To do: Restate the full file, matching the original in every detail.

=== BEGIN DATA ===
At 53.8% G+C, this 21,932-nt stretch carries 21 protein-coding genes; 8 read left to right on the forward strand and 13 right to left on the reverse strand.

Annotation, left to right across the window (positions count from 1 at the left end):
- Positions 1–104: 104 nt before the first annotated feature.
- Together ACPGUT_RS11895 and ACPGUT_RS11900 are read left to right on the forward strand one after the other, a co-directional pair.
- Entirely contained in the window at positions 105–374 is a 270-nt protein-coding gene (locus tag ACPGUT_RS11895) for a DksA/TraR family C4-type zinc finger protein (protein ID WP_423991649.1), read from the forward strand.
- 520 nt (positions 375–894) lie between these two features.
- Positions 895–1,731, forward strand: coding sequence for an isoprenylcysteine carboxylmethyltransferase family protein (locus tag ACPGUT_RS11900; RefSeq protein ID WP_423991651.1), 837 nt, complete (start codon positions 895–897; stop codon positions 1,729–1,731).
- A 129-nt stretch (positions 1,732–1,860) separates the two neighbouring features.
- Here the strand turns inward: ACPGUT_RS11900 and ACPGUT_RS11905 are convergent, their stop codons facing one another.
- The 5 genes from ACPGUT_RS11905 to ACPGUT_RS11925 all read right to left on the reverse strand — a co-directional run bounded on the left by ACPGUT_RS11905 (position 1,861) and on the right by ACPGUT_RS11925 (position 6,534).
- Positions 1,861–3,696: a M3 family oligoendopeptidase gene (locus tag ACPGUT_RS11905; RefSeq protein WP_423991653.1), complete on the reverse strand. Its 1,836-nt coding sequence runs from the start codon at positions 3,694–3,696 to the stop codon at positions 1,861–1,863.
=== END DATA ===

At 53.8% G+C, this 21,932-nt stretch carries 21 protein-coding genes; 8 read left to right on the forward strand and 13 right to left on the reverse strand.

Annotation, left to right across the window (positions count from 1 at the left end):
- Positions 1–104: 104 nt before the first annotated feature.
- Together ACPGUT_RS11895 and ACPGUT_RS11900 are read left to right on the forward strand one after the other, a co-directional pair.
- Entirely contained in the window at positions 105–374 is a 270-nt protein-coding gene (locus tag ACPGUT_RS11895) for a DksA/TraR family C4-type zinc finger protein (protein ID WP_423991649.1), read from the forward strand.
- 520 nt (positions 375–894) lie between these two features.
- Positions 895–1,731, forward strand: coding sequence for an isoprenylcysteine carboxylmethyltransferase family protein (locus tag ACPGUT_RS11900; RefSeq protein ID WP_423991651.1), 837 nt, complete (start codon positions 895–897; stop codon positions 1,729–1,731).
- A 129-nt stretch (positions 1,732–1,860) separates the two neighbouring features.
- Here the strand turns inward: ACPGUT_RS11900 and ACPGUT_RS11905 are convergent, their stop codons facing one another.
- The 5 genes from ACPGUT_RS11905 to ACPGUT_RS11925 all read right to left on the reverse strand — a co-directional run bounded on the left by ACPGUT_RS11905 (position 1,861) and on the right by ACPGUT_RS11925 (position 6,534).
- Positions 1,861–3,696: a M3 family oligoendopeptidase gene (locus tag ACPGUT_RS11905; RefSeq protein WP_423991653.1), complete on the reverse strand. Its 1,836-nt coding sequence runs from the start codon at positions 3,694–3,696 to the stop codon at positions 1,861–1,863.